Repatriating for tertiary education

Repatriation with older children who may be returning home to finish high school or begin their tertiary education can be more complicated. Megan Norton is the founder of Intercultural Transitions, a consultancy that specifically focuses on this life stage in a Cross Cultural Kid (CCK) or Third Culture Kid’s (TCK) life. She facilitates workshops and training for both university-bound students and their parents to process how to talk about identity, how to build community, and how to set realistic expectations in university. Megan offers some advice for repatriating kids for tertiary education:

Talk about the meaning behind sacred objects

‘Transfer cues’ or ‘sacred objects’ play an integral role in transition, and are an especially useful tool for children of all ages going through the repatriating process. Transfer cues may include special toys or even mundane objects that mean something or represent a friend or family member who is special to your child. It’s important to have conversations with children about the meanings behind objects because they may symbolise friendships or important places.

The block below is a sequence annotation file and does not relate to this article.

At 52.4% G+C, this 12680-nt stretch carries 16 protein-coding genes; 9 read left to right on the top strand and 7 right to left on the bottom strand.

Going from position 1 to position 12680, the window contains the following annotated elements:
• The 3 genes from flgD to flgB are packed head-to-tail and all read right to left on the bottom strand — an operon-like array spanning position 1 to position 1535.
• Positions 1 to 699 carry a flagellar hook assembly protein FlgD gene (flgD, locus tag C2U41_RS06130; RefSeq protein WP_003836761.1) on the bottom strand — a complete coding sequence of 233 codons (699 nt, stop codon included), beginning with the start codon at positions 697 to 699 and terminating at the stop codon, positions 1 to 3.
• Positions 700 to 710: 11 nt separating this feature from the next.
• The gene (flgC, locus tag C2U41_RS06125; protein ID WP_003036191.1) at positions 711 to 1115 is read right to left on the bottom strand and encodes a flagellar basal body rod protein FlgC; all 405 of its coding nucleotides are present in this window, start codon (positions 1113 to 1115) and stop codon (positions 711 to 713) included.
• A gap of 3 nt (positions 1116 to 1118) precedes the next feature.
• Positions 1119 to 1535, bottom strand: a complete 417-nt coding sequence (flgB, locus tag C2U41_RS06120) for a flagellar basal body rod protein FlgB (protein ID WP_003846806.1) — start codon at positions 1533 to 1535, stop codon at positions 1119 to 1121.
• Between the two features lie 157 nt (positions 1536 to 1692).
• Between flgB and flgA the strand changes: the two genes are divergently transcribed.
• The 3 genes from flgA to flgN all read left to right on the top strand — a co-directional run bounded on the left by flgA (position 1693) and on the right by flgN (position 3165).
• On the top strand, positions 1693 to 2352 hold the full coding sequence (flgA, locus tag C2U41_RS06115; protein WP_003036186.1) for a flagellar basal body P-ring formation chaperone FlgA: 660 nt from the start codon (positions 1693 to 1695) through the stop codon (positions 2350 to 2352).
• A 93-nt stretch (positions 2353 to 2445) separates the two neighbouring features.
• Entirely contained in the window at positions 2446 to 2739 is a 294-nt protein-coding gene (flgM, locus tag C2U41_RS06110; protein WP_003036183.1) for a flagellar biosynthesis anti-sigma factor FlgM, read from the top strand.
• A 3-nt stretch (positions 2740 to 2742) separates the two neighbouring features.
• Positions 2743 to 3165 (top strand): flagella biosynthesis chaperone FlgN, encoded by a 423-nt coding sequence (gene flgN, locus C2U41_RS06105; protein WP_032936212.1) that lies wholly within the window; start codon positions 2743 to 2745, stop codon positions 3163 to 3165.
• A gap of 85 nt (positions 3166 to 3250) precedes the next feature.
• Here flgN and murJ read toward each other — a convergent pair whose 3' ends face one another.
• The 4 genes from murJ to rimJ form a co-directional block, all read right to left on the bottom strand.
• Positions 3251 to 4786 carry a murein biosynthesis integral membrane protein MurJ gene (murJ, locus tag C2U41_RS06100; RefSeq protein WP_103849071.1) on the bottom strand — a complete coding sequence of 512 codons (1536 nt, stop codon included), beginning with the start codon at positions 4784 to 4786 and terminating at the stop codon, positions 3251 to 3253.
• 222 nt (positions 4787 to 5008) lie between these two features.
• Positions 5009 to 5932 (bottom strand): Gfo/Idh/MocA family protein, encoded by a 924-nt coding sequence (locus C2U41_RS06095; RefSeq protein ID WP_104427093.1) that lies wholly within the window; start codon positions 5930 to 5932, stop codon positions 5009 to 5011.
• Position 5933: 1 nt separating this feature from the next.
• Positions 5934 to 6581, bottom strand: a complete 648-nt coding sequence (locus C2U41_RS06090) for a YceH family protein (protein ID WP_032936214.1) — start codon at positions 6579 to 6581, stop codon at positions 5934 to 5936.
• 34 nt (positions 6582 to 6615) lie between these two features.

I remember one counsellor telling me that a parent was throwing out a bag of rocks her teenage daughter had collected. When the daughter saw that, she screamed, "No! My friends!" A bit concerned, the mother asked why those rocks were her daughter's "friends." The daughter explained that the rocks represented each one of her closest friends from school. Understanding this, the mother instructed her daughter to write the name of each friend on a different rock with one word to describe that friend. These objects that children hold onto represent more memories and feelings than any photo or souvenir could hold. It's important to have this continuity during repatriation or another international move.”

Find ways for holistic closure